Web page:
• I believe that teachers must keep in mind that when they put aside real learning in lieu of standardized testing prep (1 week, ok!, but 3 months in advance?), they lose credibility with their students and their parents. This stuff makes us all look bad! I believe all learning is prep for standardized testing. (Said to her students by a teacher in a classroom in January, "We will not be doing anything else besides FCAT practice until FCAT is over." ~ testing in March)
  • I believe that the fish rots from the head down. In order to understand what our students need, we need to start with our students. Not with the talking heads at the top and their political agendas.
  • I believe that students must be taught to use, not abuse. If you want someone to lose weight, you don't put a lock on the refrigerator door. However, that is akin to what we do with our Internet policies. 'nuff said there.
  • I believe that teachers should remember that their classrooms come with doors. Although teachers may be forced to listen to a variety of pedagogical speeches from principals and others, ultimately they can close the door and still smile at their students and make their day!
The idea of a meme is that you tag other bloggers to respond on their blogs and link back here.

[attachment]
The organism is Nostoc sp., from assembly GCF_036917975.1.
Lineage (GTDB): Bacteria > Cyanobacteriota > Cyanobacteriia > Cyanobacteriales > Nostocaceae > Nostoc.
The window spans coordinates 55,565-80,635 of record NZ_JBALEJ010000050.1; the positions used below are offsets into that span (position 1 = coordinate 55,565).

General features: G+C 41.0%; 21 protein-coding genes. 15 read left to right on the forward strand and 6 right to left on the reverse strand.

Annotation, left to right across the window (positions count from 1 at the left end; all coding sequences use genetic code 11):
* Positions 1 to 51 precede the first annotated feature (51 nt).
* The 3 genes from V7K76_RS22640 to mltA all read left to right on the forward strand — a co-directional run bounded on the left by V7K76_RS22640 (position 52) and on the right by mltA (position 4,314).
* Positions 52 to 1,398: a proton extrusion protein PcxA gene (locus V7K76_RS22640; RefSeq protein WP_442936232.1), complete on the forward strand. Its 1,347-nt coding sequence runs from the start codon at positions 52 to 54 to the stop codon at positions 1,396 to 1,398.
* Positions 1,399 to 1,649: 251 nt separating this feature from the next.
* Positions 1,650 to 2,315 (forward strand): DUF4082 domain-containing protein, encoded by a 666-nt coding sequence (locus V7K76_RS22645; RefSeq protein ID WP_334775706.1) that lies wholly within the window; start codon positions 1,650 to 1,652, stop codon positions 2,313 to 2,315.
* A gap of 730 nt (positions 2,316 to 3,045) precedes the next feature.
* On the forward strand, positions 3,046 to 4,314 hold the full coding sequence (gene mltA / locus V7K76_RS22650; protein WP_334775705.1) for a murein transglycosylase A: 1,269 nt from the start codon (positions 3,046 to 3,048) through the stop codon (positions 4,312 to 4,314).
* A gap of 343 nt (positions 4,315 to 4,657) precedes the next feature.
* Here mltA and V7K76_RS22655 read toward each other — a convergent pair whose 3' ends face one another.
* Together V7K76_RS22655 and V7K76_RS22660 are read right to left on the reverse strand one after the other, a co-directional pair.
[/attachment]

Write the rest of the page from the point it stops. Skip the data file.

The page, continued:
Officially tagged here:
I will do this, the rule-follower that I am. But, there are a few others I'd like to hear from as well. Some of these people are non-bloggers (Sue!) and some have blogs, but maybe I didn't tag them here. So, if you are reading this, I hope you will comment with your beliefs.

This I Believe, Inc., National Public Radio and Atlantic Public Media


Anonymous said...

I am on my feet giving you a standing ovation. That was amazing.
I love your reference to the door. There is so much trying to push into my room from outside that not only am I shutting it-I will bar it as well-to protect the sanctity of my teaching environment.Kudos to you Lee- you nailed the task!

Anonymous said...

Okay, here goes from your non-blogger,
I believe children are not standardized and one test does not fit them all.
I believe you can prove learning gains without the FCAT or whatever your state chooses to call it.
I believe having a “blackout” period for field trips before the almighty FCAT is absolutely crazy. Did it ever occur to the “big shots” you might learn something from a trip to a museum, nature center or play, possibly what was the author’s purpose for painting this picture. I believe all learning doesn’t come out of books.
I believe unfortunately a child or two may be “left behind” no matter how much you differentiate you instruction. I believe you can’t force a child to learn. I believe the desire to learn needs to come from within the child and nurtured from birth by the parents, aunts, uncles, sisters, brothers and guardians way before the first day of school.
I believe in each child that passes through my classroom door. I believe some make me smile, some make me laugh, some make me crazy and some make me cry.
I believe you need to surround yourself with positive energy and run as fast as you can away from the negative.

Shelley said...

OT, reposting, trying to fix my previously broken link (doh!)...

Relax. No, really.

Hope that works... will tweet as well... the more comments, the better! :-)

Sarah Stewart said...

I really want to answer this question but I am totally caught up in the 31 day comment challenge and focusing on that. So remind me again when I am all 'commented' out. cheers Sarah